In order to see how Venice’s economy has been affected, it is imperative to understand and visualize its commerce history, which has been quantified for over 15 years by the VPC. Starting in 2004, eight WPI teams have collected shop data from various sestieri all over Venice, taking note of attributes such as shop names, addresses, and geographical location.

For this project, a team of VPC students worked with SMARTDEST and SerenDPT. The latter is a Venetian start-up organization in charge of the Venice case study of the SMARTDEST project. With their help, a web application was built from the ground up. This app permits to visualize the history of Venetian commerce.

In order to do this, the team found, consolidated, and cleaned eight datasets on shops. This process took all previously recorded shop records, 11,312 to be exact, and unified them into one collective dataset, which now houses all shop data ever collected by the VPC. This work was done remotely, over the course of seven weeks, with the help of their advisors, Professors Fabio Carrera and Jennifer deWinter. The dataset houses three subsets of data, “Venice Shops”, “Store Locations”, and “Venice Shops Images”. Lastly, the students also found and consolidated any and all photos of shops and stored them in our “Venice Shops Images” dataset. Once cleaned, this data was then visualized on the web application. It allows users to filter shop data by the year the data was collected, the type of shop, as well as filter shops by their target audience.

Want to know more about our project? Check our website and learn about Venetian shops on a real-time basis!

Curated by Giulia Speri

Empowering everyone in the tourism market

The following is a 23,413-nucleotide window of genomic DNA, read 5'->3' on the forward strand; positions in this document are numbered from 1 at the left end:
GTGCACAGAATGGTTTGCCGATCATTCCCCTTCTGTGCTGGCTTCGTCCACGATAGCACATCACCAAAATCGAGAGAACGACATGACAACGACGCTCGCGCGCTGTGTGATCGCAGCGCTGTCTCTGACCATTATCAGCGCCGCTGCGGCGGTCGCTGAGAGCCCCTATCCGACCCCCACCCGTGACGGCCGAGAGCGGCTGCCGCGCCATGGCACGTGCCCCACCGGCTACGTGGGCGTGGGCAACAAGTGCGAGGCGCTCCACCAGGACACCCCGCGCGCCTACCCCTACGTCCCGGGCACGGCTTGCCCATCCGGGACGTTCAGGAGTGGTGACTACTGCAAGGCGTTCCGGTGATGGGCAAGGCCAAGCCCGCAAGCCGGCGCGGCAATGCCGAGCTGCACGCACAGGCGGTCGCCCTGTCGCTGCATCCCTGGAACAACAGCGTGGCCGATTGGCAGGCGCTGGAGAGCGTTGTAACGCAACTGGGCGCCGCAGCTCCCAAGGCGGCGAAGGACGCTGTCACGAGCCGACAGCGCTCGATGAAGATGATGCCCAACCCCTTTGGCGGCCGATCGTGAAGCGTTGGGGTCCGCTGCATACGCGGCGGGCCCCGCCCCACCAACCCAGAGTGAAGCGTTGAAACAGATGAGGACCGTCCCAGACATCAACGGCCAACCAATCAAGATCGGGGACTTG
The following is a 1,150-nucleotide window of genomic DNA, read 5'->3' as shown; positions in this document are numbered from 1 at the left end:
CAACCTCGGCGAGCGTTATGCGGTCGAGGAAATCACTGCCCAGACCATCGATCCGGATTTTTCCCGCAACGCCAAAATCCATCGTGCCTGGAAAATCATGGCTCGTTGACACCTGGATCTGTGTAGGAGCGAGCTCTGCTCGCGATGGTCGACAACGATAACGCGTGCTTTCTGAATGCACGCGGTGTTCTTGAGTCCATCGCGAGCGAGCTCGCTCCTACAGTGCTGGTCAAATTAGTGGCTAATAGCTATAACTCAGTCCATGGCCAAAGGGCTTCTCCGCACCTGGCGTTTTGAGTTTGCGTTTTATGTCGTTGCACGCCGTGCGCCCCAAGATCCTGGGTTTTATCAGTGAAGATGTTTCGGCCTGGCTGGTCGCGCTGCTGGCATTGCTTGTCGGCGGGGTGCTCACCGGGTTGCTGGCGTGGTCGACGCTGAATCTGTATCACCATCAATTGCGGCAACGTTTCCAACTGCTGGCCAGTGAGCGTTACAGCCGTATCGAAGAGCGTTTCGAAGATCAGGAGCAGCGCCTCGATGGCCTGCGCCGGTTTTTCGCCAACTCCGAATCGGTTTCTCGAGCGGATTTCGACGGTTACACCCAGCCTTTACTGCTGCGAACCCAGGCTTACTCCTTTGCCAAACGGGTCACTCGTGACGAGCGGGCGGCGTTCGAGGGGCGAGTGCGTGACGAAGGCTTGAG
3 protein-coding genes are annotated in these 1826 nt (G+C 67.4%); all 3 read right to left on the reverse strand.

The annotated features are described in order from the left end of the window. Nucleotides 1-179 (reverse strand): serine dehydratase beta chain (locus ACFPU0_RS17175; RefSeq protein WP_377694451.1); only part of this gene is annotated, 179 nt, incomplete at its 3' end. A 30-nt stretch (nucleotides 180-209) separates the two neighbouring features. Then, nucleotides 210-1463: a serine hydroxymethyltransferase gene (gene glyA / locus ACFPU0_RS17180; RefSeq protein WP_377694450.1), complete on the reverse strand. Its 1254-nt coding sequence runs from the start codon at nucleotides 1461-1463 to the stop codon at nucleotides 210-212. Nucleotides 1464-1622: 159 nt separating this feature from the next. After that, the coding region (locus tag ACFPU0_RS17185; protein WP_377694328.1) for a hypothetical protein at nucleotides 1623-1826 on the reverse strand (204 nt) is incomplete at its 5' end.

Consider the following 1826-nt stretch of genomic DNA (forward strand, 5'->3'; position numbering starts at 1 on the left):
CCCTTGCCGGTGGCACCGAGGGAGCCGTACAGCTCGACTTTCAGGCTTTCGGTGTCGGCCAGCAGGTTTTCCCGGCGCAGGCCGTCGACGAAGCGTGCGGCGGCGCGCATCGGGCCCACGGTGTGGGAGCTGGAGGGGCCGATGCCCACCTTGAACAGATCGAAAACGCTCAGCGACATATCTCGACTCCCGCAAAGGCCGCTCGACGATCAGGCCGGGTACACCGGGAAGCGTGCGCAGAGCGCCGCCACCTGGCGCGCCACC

A step closer to empower everyone in the tourism market

By Tadej Rogelja, Dejan Križaj, Miha Bratec & Peter Kopić, from University of Primorska, Faculty for Tourism Studies Turistica

An innovative tourism experience marketplace and startup LocalsFromZero grew out of the global TourismFromZero initiative formed at the beginning of the 2020 pandemic. Initiative’s goal was to understand the struggles of the tourism industry and gather fresh ideas on how to start tourism ”from zero”.

One of the first and most prominent ideas endorsed by the founders of TourismFromZero was LocalsFromZero. The students of the Faculty for Tourism Studies Turistica have developed a brand-new business model of collaborative economy intended for offering local experiences which pursues 7 key objectives:

  • more inclusive, balanced, sustainable and regenerative tourism mobility
  • empowerment and visibility of overlooked local tourism stakeholders of all kind
  • dispersion of tourism
  • preserving local tradition, knowledge, habits and heritage
  • use of (urgently needed) advanced reservation technologies
  • digital empowerment of locals (through education)
  • promoting digital literacy